I've tried to understand your side and ignore what people were saying about mission creep, but now it's official. Your new mandate that anyone who refuses to show ID will be refused entry in the sterile area has gone too far. In America, we have the right to travel domestically without ID. Some people don't feel comfortable showing ID, some has religious reasons, and some simply don't have ID. Give them a SSSS like you always did, but why interview them? Why waste their time? If someone forgot their ID, just put them in the SSSS lane, and be over with it.

I swear, this is feeling more and more like internal borders everyday. And, no, I don't have a tin foil hat on. It's just the way I see it. Why don't you post a blog entry with your reason and/or an explanation, or simply reverse the rule?

Submitted by Vlado on

What is secret at one of your checkpoints that I can view it but not record it?

Submitted by Eric on

Re: TSA's so-very-pleased-with-itself press release on the upcoming requirement, as referenced by several people here already and found at http://www.tsa.gov/press/happenings/enhance_id_requirements.shtm, that passengers will be required to present approved ID to get on a plane.


So when do TSOs get training on the proper pronunciation of "Papiere bitte, kameraden!", anyways? Finally decided to stop pussyfooting around and really own up to the fact that you guys are a branch of the American version of the Komityet Gosudarstvennoy Bezopasnosti? (Actually, perhaps you should be practicing Russian, instead: "бумаги угождают, камрад!")

I can't even *BEGIN* to explain to you people how offended I am by your agency's gross destruction of some of the basic freedoms of this country, to say nothing of basic common courtesy. Rest assured, you will ***NEVER*** see my ID. ID has ***NOTHING*** to do with security, and [Jedi mind trick] you have no need to see my identification [/Jedi mind trick], for ANY cause whatsoever. LAW ENFORCEMENT doesn't get to see it except for a legitimate traffic stop or in the event of an actual criminal investigation, what makes you believe you have the right to see it when all I want to do is get on a frakking PLANE?

Treating those people who your own agency has referred to as "customers" as if they were actually convicted violent felons might have a little to do with the 41 million fewer flights per year the airline industry is suffering. Thanks TSA - thanks to YOU, the terrorists have indeed won.

I WEEP for my country.

Submitted by Sandra on

Trollkiller, a beautiful post - thank you very much.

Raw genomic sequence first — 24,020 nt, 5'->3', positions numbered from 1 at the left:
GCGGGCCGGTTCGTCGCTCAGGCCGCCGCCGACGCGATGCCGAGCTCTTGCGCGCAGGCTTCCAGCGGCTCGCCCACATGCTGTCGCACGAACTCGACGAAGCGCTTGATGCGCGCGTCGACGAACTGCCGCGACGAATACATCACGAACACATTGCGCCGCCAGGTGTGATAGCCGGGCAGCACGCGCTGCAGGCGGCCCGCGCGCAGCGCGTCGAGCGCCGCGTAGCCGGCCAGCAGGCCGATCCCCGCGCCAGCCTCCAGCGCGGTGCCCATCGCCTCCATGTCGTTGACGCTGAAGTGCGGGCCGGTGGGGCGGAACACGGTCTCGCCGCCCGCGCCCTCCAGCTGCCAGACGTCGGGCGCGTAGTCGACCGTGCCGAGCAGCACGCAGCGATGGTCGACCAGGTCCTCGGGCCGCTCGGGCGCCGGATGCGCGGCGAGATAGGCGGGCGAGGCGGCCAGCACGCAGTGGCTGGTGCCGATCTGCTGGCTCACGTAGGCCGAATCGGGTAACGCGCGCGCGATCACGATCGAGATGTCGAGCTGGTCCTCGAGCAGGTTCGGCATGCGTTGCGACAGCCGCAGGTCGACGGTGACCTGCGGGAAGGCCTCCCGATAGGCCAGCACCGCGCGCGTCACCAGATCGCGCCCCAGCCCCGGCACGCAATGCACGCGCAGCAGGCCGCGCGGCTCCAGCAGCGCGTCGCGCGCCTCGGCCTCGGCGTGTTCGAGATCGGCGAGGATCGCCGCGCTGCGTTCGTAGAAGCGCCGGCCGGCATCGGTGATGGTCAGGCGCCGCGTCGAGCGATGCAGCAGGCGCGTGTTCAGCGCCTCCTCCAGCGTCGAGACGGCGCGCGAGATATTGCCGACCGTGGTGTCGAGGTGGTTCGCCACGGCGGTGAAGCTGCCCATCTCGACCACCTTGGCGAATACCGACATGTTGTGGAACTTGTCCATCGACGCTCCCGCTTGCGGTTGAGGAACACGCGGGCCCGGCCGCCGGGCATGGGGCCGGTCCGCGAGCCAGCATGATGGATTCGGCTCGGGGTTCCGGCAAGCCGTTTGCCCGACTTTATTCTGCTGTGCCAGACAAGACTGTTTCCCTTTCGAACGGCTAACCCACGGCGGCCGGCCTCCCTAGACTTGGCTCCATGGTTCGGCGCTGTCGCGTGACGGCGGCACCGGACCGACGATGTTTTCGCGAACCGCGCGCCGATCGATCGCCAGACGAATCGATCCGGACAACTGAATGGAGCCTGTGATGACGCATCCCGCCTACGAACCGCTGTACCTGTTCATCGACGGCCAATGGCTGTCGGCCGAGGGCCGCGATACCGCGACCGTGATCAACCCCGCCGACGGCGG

However, the number of screeners fired for theft is, according to the TSA, 411. Given the TSA's habit of underestimating the number of complaints it receives, I'm will the bet the number could be double that.

To the anonymous person who said that he/she didn't see any mention of the TSA in the article about fewer number of fliers, you're right. The article did not mention the TSA by name, but it did refer to "travelers are most irritated with the air travel process" and "inefficient security screening." Who provides that inefficient security screening? Why the TSA, of course

Now to some other issues:

1. From USA Today re: the MMW at BWI:

"Passengers scanned in Baltimore said they did not know what the scanner did and were not told why they were directed into the booth.

(IOW, they were not offered the option of a patdown or the scan.)

Magazine-sized signs are posted around the checkpoint explaining the scanners, but passengers said they did not notice them....

("Magazine-sized signs" because the TSA does not want you to see them.)

Darin Scott of Miami was annoyed by the process.

"If you don't ask questions, they don't tell you anything," Scott said. When he asked a screener technical questions about the scanner, "he could not answer," Scott said."

2. ID required to get into the "sterile" area:

Since the TSA can't deny anyone the right to fly without ID, they have now come up with something "better": you can't access the "sterile" area of the airport without ID and the third degree by a SPOT-nik and a cop.

The TSA knows it can't enforce their "no ID, no fly" lie, so they throw up another roadblock: you can't get to the sterile area which in effect means that you can't fly.

The sad thing is that, as has been said so many, many times, anyone with evil intent is going to present him/herself with completely valid ID, just as happened on 9/11.

I don't think it will be very long before this new requirement is challenged in court as it is nothing more than an extremely blatant way to get around the "you can fly domestically without ID" Court ruling.